Deceptive intracardiac electrograms during an ICD interrogation. A clinical challenge
We present a case of a patient with significant structural heart disease from previous cardiac surgeries who presented for an electrophysiology study and radiofrequency ablation. The case highlights the significance of intra-atrial conduction delays in such patients and potential pitfalls it can present while interpreting intra-cardiac electrograms especially during implantable cardioverter defibrillator (ICD) interrogations.
Bronchial injury post-cryoablation for atrial fibrillation [Letter]
Current procedural terminology coding in electrophysiology: focus on 2009 updates
This article highlights the major changes in the current procedural terminology codes (CPT codes) that were announced by the American Medical Association in January 2009. These new CPT codes were developed to more accurately reflect current cardiac device monitoring capabilities, long-distance telemetry and remote interrogation as well as follow-up practices. Some of these new code sets are structured differently than the CPT codes that they replace. Specifically, the new codes for remote monitoring do not have separate professional (-26) and technical components (-TC) applied to an individual code. Instead, the new remote monitoring codes have separate CPT codes that represent the professional and technical components. The new device programming codes are generally defined by the number of leads, rather than the type of generator. Also, the period of time included in the specific type of service is indicated as per encounter, 30 or 90 days. Furthermore, two new periprocedural device evaluation and programming codes have been introduced.
Fatal outcome in a pacemaker-dependent patient [Case Report]
The recent advisory of Medtronic Sprint Fidelis leads has resulted in significant controversy over proper management of patients. The current manufacture's guidelines recommend programming specific device alerts with close follow-up and implantable cardioverter-defibrillator lead replacement in patients with evidence of breach in lead integrity. Recently, several studies have identified significant limitations in this method of surveillance. We report the case of a pacemaker-dependent patient with an ischemic cardiomyopathy, who presented with cardiac arrest and evidence of fracture of the pace/sense portion of a Sprint Fidelis lead during postmortem interrogation. Likely mechanisms leading to his ultimate demise are discussed.
Impact of implantable cardioverter-defibrillator recalls on patients' anxiety, depression, and quality of life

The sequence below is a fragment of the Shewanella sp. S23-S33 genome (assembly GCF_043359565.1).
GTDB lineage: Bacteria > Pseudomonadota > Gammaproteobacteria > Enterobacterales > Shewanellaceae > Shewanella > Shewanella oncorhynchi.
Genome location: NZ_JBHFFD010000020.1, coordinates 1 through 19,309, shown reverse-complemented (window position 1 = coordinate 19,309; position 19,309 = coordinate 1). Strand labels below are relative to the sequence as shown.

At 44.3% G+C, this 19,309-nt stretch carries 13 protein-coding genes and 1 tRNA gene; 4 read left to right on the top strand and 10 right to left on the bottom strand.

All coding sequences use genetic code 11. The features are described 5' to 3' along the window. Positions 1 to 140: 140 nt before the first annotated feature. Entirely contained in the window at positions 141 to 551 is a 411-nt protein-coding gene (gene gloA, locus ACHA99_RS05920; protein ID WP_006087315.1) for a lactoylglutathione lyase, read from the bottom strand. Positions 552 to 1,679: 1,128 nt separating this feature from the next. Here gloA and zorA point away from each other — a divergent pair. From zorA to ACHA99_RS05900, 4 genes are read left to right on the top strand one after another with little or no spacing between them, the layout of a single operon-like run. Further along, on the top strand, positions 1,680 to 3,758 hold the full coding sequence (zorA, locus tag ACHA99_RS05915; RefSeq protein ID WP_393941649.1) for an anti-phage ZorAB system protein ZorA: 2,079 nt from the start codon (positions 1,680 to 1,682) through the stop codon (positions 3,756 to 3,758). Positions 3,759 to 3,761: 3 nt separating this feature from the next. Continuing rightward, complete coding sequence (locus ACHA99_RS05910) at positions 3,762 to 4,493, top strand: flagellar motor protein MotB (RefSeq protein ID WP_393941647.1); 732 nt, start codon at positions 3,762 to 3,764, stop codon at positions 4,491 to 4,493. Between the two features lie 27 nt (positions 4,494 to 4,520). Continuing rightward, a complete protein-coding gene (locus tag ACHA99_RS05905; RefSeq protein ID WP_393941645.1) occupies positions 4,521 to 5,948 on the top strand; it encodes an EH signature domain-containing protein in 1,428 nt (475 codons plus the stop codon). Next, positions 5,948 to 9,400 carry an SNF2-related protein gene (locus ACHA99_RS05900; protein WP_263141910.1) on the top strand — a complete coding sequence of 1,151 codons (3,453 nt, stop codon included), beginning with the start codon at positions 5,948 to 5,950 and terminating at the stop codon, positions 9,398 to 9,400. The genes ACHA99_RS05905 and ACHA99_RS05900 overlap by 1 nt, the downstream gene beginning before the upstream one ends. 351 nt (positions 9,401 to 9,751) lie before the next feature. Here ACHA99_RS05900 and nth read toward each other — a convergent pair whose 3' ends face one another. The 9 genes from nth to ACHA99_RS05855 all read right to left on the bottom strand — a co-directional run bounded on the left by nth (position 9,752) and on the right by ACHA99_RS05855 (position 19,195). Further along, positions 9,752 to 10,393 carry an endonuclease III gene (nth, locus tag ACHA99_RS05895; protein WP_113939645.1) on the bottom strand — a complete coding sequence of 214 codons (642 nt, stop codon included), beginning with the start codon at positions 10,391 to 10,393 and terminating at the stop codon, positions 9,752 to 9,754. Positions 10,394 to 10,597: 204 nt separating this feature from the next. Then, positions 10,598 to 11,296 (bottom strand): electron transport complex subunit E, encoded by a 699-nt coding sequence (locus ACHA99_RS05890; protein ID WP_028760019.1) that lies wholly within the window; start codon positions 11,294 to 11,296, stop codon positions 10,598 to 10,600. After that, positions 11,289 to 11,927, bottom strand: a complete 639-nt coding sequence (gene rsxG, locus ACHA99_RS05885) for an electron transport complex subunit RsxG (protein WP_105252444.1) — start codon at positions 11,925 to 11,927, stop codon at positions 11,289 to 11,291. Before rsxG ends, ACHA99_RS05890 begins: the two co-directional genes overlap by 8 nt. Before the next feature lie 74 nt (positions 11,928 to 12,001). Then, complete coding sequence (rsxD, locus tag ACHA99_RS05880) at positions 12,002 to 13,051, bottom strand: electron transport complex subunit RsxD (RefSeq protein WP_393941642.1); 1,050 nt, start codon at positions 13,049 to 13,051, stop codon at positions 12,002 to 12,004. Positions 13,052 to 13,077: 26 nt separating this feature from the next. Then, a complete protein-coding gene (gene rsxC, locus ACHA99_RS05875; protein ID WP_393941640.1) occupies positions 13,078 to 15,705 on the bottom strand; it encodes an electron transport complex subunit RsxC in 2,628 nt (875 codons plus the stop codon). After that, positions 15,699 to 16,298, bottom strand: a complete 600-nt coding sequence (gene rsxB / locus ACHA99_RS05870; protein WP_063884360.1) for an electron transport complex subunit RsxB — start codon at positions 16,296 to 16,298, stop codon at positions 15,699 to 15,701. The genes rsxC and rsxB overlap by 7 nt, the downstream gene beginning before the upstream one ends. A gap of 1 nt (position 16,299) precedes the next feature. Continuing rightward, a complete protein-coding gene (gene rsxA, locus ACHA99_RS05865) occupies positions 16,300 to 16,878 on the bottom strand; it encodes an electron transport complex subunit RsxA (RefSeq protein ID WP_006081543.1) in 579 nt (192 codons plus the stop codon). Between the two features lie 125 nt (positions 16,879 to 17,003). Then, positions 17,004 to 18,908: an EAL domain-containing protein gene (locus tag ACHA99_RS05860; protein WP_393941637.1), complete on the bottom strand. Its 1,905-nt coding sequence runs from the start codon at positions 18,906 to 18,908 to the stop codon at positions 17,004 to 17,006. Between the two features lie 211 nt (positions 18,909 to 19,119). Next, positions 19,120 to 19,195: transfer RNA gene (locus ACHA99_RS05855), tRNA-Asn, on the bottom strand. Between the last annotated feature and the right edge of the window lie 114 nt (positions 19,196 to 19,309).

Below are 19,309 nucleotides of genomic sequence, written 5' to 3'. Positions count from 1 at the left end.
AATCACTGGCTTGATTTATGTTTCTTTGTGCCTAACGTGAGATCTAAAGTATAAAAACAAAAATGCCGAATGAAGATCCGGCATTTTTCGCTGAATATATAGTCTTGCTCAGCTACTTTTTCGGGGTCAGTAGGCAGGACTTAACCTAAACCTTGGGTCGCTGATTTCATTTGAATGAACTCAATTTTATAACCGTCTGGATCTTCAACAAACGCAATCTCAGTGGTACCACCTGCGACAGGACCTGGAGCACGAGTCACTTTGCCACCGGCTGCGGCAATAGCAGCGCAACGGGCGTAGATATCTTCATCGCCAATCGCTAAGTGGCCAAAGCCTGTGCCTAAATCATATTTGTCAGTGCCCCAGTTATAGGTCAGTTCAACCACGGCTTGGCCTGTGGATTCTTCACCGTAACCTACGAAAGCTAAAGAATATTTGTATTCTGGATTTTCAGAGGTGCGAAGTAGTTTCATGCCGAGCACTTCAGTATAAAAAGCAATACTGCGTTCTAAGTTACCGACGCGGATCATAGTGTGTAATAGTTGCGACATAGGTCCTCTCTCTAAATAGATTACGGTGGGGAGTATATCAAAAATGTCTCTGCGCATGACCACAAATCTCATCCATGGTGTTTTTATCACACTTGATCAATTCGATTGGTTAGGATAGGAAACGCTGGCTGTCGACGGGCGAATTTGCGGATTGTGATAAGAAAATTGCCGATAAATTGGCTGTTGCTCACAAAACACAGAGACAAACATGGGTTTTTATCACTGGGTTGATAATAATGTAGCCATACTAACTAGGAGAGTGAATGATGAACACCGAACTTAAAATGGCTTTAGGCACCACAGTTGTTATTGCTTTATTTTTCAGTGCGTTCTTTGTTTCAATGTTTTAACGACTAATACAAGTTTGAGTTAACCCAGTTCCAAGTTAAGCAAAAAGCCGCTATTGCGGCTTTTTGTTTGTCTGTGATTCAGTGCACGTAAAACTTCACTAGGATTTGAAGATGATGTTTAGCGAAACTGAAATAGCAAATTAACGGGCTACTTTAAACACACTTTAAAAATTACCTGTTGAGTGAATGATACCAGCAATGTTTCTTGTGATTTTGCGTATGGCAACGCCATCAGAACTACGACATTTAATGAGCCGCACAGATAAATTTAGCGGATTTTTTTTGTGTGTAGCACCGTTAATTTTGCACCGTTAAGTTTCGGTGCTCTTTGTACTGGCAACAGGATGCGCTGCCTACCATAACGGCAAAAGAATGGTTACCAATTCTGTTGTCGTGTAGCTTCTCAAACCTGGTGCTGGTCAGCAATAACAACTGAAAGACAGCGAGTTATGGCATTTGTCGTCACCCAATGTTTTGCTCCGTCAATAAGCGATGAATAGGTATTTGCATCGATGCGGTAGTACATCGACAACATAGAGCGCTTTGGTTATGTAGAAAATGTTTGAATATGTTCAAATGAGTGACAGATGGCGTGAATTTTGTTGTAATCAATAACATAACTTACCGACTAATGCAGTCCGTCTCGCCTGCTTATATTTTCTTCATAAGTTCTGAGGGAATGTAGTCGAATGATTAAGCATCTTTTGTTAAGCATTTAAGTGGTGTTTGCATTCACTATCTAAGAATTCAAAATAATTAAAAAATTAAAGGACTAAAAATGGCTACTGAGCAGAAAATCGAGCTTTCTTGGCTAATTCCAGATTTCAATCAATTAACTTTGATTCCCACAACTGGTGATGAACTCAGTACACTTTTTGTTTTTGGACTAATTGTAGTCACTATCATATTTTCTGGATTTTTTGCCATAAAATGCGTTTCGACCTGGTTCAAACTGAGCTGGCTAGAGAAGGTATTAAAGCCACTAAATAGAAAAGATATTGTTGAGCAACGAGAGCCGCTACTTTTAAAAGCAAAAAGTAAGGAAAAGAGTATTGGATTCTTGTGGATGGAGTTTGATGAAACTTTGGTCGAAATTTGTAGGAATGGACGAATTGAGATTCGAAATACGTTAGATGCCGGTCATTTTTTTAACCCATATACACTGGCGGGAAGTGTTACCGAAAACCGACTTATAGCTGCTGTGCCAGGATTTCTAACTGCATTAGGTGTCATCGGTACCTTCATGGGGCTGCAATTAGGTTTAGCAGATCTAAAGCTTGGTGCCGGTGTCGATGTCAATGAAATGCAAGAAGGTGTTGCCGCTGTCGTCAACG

BACKGROUND:In the past 2 years, multiple implantable cardioverter-defibrillator (ICD) manufacturers have issued recalls on ICD models due to the potential for serious malfunction and even patient death. Previous studies examining the relationship between these recalls and patients' psychological well-being have been limited by small sample size and conflicting results. The purpose of this study is to examine the association between ICD recalls and patients' anxiety, depression, and quality of life. METHODS:Patients were drawn from an outpatient electrophysiology clinic at a tertiary care hospital in New York City. Patients who had devices subject to a recall (cases) were identified from lists provided by device manufacturer and controls (patients with ICDs not subjected to a recall) were drawn from a convenience sample of outpatients. The survey instrument consisted of two validated questionnaires--Hospital Anxiety and Depression Score (HADS) and MacNew heart disease health-related quality of life (QOL) instrument. In addition, a series of Likert-type scales were designed to elucidate patients' concerns related to the following domains: anger, trust, hope, concerns regarding ICD shock, fear of death (FOD), and physicians' ability to reduce their concern about the ICD recall. Data were analyzed using simple descriptive statistics and bivariate analyses (chi(2) and t-test) as appropriate. RESULT/RESULTS:Sixty-one cases and 43 control patients were enrolled. Thirty-two patients (52%) with devices subject to a recall opted for a generator replacement. There were no significant differences in the mean scores on the HADS scale, or the MacNew QOL scale between these two groups of patients (cases and controls). Subgroup analysis within the group of patients whose ICDs were recalled (cases) revealed a reduced QOL among patients with a class I recall (reasonable probability that the product will cause serious adverse health consequences or death) as compared to those with a class II recall (product may cause temporary or medically reversible adverse health consequences) (P = 0.01). Both cases and control patients reported having reduced trust in the health-care system. On the whole, however, patients were satisfied with the way their physicians dealt with the recall. There was no significant change in the overall concern of ICD shocks or FOD between the two groups. CONCLUSION/CONCLUSIONS:In this study of ICD recall, we found no difference in the levels of anxiety, depression, or QOL expressed by patients with an ICD subject to a recall as compared to those without. These findings may be a reflection of good physician-patient communication, which might have reduced any anxiety associated with recalls.